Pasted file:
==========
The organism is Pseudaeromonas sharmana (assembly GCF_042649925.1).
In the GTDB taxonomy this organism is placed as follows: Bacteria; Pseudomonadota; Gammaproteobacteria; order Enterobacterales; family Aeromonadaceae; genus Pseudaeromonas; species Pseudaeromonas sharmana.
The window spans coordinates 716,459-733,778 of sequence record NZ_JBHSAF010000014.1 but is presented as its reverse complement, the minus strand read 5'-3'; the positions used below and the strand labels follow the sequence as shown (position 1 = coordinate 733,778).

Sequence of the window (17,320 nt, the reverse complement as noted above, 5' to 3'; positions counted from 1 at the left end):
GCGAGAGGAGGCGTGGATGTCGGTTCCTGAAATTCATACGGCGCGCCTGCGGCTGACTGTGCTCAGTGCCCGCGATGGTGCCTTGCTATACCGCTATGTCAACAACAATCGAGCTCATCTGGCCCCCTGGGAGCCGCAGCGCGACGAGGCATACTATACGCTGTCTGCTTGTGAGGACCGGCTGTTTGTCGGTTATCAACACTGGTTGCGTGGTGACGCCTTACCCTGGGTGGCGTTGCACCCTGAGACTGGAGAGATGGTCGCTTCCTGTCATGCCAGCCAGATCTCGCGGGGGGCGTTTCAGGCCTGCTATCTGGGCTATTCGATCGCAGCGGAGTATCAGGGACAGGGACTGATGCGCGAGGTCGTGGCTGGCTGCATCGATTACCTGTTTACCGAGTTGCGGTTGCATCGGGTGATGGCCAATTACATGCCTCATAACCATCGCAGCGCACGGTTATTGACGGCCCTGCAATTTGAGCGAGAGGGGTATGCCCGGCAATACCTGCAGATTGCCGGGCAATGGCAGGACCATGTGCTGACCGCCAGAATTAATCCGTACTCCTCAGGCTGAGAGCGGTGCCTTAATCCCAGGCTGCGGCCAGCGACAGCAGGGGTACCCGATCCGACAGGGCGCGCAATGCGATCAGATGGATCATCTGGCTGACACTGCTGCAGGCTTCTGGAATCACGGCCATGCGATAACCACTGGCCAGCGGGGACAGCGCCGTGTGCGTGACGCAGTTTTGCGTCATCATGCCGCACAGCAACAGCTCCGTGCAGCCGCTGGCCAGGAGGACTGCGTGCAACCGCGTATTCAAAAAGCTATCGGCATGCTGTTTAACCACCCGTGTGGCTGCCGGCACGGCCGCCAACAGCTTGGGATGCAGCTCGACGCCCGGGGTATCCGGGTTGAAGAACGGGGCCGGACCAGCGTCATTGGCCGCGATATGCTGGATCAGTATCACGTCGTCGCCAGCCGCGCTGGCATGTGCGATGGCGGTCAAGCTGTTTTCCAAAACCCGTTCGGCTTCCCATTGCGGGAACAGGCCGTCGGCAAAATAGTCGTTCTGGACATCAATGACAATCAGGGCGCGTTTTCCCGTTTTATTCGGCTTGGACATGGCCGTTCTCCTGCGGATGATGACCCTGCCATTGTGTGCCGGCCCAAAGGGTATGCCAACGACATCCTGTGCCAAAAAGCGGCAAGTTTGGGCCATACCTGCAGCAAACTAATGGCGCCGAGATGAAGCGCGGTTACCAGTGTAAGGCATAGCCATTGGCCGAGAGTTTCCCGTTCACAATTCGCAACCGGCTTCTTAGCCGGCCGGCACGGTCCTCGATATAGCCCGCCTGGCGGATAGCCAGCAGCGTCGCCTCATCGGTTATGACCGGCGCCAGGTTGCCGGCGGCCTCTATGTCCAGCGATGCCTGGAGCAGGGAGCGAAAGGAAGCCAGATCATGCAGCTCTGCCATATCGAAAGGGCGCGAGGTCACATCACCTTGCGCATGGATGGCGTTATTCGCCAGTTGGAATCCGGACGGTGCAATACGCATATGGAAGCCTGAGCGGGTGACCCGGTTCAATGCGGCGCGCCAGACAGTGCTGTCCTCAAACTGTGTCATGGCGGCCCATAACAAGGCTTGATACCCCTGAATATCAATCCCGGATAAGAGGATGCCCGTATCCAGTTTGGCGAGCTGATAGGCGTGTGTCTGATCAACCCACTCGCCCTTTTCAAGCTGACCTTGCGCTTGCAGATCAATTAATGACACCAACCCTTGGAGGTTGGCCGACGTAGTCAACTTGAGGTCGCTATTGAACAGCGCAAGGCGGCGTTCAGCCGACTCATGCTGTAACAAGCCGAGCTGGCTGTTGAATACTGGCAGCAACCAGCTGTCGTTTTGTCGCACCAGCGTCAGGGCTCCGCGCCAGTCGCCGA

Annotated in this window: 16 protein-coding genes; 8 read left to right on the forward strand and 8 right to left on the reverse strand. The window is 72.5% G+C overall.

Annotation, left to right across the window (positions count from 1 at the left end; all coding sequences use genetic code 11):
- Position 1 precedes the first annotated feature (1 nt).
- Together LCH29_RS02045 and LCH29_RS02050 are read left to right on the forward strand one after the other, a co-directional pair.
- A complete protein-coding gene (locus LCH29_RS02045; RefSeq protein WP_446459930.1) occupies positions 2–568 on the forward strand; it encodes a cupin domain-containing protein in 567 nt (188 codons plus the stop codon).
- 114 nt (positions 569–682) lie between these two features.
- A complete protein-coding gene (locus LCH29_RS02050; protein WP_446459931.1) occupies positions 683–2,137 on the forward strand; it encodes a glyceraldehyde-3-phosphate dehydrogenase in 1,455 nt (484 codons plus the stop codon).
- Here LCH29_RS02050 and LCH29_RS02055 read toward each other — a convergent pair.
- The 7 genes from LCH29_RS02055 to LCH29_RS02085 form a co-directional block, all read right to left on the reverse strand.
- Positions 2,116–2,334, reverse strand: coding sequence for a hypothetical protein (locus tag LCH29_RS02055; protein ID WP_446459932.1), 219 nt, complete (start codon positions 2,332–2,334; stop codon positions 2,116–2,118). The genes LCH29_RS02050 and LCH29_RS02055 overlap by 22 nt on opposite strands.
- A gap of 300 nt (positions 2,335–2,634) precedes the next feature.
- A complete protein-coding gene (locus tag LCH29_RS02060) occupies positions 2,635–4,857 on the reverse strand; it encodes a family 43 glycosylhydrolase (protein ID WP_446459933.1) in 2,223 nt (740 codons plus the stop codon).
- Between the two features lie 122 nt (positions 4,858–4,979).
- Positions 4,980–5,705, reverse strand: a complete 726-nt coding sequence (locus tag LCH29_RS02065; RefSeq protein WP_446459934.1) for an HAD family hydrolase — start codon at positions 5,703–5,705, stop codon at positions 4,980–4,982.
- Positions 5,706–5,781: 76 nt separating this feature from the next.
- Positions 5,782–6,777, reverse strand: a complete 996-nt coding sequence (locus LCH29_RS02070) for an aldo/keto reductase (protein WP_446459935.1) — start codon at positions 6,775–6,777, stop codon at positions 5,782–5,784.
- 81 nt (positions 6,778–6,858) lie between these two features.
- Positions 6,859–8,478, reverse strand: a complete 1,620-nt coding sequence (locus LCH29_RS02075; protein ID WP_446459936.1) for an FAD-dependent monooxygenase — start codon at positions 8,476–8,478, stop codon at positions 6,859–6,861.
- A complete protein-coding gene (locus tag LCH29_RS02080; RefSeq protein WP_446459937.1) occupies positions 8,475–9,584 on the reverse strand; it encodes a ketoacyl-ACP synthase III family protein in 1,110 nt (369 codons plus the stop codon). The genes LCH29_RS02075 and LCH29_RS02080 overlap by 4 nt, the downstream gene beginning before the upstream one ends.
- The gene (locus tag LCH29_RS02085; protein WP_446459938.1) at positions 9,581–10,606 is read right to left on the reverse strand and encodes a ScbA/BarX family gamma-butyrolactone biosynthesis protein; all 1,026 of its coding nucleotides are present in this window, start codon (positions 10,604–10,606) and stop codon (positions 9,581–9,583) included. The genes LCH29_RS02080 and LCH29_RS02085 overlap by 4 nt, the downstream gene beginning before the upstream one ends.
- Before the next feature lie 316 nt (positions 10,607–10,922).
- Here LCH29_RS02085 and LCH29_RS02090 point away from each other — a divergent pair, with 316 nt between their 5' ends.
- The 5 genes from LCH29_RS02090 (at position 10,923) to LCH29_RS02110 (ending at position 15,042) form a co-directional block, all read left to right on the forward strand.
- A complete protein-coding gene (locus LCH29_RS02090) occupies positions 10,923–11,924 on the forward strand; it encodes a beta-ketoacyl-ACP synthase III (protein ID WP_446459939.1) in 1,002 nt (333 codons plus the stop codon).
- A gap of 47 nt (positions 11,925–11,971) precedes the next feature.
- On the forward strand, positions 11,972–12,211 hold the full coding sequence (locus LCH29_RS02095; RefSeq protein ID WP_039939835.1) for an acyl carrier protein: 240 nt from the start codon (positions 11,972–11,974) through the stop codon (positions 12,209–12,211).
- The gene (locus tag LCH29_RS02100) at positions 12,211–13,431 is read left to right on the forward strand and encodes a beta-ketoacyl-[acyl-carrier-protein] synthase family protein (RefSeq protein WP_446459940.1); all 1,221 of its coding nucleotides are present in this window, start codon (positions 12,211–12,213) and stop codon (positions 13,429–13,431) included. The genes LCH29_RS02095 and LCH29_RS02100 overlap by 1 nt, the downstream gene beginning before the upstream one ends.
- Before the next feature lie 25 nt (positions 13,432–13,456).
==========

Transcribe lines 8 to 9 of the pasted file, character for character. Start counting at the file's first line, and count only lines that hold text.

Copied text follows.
- Position 1 precedes the first annotated feature (1 nt).
- Together LCH29_RS02045 and LCH29_RS02050 are read left to right on the forward strand one after the other, a co-directional pair.